Is Answers in Genesis a cult? Apparently so, according to Eastern Nazarene College professor Karl Giberson, a prominent theistic evolutionist.
We’ve mentioned Giberson before: in November 2008 we discussed Giberson’s Harvard Club defense of theism (against the backdrop of belief in evolution), and last August we responded to a Giberson-coauthored opinion piece in USA Today defending theistic evolution. In that article, Giberson and his coauthor took aim at our own Creation Museum, so perhaps it’s no surprise that Answers in Genesis and our museum are a target in yet another Giberson-authored item in USA Today, America’s national newspaper. This one appeared earlier this week.
The primary target of Giberson’s piece this week, however, is the so-called “new” atheists—such as Daniel Dennett, Jerry Coyne, Richard Dawkins, and Sam Harris, all of whom Giberson mentions. But before that, he writes about recently in-the-news theologian Bruce Waltke, whose evolution-related resignation we reported on last month. Giberson says
[Waltke] was driven by theological gatekeepers to resign from his seminary. But Waltke was immediately snapped up by a similar seminary, indicating that partial thawing has begun even on the frozen waters of fundamentalism. This is incredibly encouraging. [Waltke] warned that Christians who deny scientific facts are in danger of becoming a “cult.” This might suggest that Ken Ham and his Creation Museum in Petersburg, Ky., are becoming less relevant, as they speak for—and to—an increasingly smaller band of hyperconservative biblical literalists. Ham’s followers, ironically, are exactly what Waltke warned us about—a cult, with their own separate science.
As the above paragraph reveals, the reason Giberson focuses on dogmatic atheists who “[oppose] . . . any thawing of the chilly relations between science and religion” is because he apparently considers young-earth creationists a dying breed. Is this attitude—and his accusation that we are a cult—justified?
First, let’s dismiss a few blatant errors Giberson commits (which, we’re confident, he’s had corrected before). For one thing, we are not “biblical literalists” in the sense of taking everything the Bible says literally. Instead, we apply the same basic rules of interpretation to Scripture (viz., a textually based, historical-grammatical approach) that most readers use for any document. This leads us to interpret some passages literally and others figuratively, based on the appropriate textual cues. So we take Jesus’ statement “I am the door” in a figurative sense, but we take the accounts of His virgin birth, miracles, crucifixion and resurrection as literal history. For another thing, the term “hyperconservative” strikes us as uninformative name-calling. We hold to the predominant view of the Christian church throughout its history with respect to creation, the Flood, and the age of the creation, and our guess is that most of Giberson’s religious views (e.g., on the Resurrection) are no less conservative/fundamentalist than our own.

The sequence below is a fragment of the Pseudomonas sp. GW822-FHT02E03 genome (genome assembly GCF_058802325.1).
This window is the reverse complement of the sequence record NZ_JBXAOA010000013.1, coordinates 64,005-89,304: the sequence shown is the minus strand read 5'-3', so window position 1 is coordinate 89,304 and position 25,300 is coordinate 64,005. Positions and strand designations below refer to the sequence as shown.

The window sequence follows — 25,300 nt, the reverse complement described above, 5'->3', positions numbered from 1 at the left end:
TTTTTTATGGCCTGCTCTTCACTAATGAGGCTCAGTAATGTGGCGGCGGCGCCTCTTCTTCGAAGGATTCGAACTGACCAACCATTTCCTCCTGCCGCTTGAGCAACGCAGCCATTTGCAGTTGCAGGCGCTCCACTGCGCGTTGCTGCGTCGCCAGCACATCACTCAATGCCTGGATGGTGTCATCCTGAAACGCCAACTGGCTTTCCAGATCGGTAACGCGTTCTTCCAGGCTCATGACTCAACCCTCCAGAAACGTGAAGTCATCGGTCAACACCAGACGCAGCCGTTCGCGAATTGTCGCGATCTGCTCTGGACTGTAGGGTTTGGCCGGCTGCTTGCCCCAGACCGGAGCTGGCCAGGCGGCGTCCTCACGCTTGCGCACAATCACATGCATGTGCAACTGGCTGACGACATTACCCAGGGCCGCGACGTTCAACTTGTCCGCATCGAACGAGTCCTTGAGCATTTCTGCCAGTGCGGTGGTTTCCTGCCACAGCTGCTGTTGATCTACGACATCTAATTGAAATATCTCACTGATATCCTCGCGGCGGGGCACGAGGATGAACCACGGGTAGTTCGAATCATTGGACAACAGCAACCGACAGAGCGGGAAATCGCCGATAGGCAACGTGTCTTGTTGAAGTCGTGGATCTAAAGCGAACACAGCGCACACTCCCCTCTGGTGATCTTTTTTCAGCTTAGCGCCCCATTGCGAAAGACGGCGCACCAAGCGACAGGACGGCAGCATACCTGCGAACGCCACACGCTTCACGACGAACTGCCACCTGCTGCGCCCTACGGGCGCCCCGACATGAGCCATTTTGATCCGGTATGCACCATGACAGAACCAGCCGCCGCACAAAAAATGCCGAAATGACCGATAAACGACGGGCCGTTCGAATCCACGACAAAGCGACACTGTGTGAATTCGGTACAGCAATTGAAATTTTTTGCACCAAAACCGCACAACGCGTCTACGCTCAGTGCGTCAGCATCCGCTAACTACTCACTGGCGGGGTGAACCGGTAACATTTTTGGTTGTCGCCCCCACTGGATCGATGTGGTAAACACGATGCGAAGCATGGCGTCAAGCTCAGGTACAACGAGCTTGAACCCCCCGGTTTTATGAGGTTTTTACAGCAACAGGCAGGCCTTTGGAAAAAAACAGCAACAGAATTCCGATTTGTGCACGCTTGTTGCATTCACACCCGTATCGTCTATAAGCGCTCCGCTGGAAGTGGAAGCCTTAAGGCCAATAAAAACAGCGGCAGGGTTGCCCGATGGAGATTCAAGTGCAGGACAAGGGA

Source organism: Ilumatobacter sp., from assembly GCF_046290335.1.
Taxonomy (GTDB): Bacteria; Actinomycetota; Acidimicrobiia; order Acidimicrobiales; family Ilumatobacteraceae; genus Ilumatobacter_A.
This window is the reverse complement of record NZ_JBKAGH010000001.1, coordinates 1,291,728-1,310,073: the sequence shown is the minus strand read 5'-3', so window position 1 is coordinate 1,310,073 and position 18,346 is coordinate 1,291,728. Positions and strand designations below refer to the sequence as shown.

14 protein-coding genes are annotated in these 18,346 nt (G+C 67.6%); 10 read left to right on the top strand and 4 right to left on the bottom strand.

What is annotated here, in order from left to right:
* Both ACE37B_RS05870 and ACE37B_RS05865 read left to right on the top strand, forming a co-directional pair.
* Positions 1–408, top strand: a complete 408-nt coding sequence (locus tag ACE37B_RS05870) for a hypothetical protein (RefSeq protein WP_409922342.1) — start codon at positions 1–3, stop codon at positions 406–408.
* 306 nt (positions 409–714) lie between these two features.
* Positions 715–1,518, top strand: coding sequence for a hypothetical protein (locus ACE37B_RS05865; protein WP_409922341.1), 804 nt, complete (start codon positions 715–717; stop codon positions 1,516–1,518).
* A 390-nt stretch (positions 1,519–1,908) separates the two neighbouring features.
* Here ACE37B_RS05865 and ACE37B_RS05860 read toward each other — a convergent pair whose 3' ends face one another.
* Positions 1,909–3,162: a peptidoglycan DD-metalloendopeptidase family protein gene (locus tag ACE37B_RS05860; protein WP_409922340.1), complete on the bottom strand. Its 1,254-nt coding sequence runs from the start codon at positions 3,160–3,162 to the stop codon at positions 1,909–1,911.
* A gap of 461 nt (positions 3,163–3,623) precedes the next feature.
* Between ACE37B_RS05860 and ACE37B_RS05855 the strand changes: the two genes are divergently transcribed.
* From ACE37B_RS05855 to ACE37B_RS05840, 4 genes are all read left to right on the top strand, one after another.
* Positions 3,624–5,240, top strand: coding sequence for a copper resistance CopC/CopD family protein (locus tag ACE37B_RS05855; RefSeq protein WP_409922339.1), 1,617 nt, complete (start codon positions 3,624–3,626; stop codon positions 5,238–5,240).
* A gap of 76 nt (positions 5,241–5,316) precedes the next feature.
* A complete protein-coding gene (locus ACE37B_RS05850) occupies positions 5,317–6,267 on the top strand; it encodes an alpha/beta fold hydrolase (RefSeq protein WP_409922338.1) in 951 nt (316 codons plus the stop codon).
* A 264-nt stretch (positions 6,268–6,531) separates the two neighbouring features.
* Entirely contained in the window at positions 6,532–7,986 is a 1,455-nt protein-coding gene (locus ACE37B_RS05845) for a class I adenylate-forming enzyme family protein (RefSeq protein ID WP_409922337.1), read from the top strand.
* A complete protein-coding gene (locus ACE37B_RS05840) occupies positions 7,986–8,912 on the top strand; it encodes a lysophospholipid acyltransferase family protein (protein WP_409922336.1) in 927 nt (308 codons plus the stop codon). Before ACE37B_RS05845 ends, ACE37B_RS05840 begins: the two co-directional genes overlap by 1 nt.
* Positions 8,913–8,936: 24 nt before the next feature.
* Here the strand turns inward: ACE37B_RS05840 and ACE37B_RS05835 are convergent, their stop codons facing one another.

Second, there is the question of what constitutes a “cult.” Dictionary definitions generally emphasize the small size of cults (with some exceptions) and the existence of charismatic (often psychotic) leaders or objects of veneration. But polls have shown that large numbers of Americans (generally between a third and a half) believe in a recent supernatural creation—a fraction that usually is similar to those believing in some form of evolution, including theistic evolution (like Giberson). Prime evidence is offered by Gallup poll data, which illustrates that young-earth creation is actually a very popular view (as is illustrated in part by the more than one million visitors the Creation Museum has had in three years). And while Darwinian evolution has a stronger grip among scientists, there remain hundreds of scientists who have spoken out against Darwinian dogma and many more (including a growing number outside the English-speaking world) who accept a recent creation and global Flood as Genesis teaches.
He misrepresents creationist views of science.
Finally, when Giberson writes of young-earth creationists’ “separate science,” he misrepresents creationist views of science. Young-earth creationists respect and use the scientific method for research, but we emphasize its requirements (e.g., falsification of theories via testable hypotheses), many of which break down when applied to unrepeatable historical events. The inclusion of untestable ideas about the past under the umbrella of “science”—and the confinement of “science” to theories that exclude God—are perversions of science. Further, doesn’t Giberson believe in the historicity of Christ’s resurrection and virgin birth? (If he doesn’t, then he is outside the bounds of orthodox Christian belief.) Yet we all “know” that science has “proven” humans cannot rise from death and that virgins don’t have babies. So what does Giberson have to say for his “cultish” views and “separate science” on those subjects?
By the way, USA Today on Friday printed our letter to the editor in response to Dr. Giberson.
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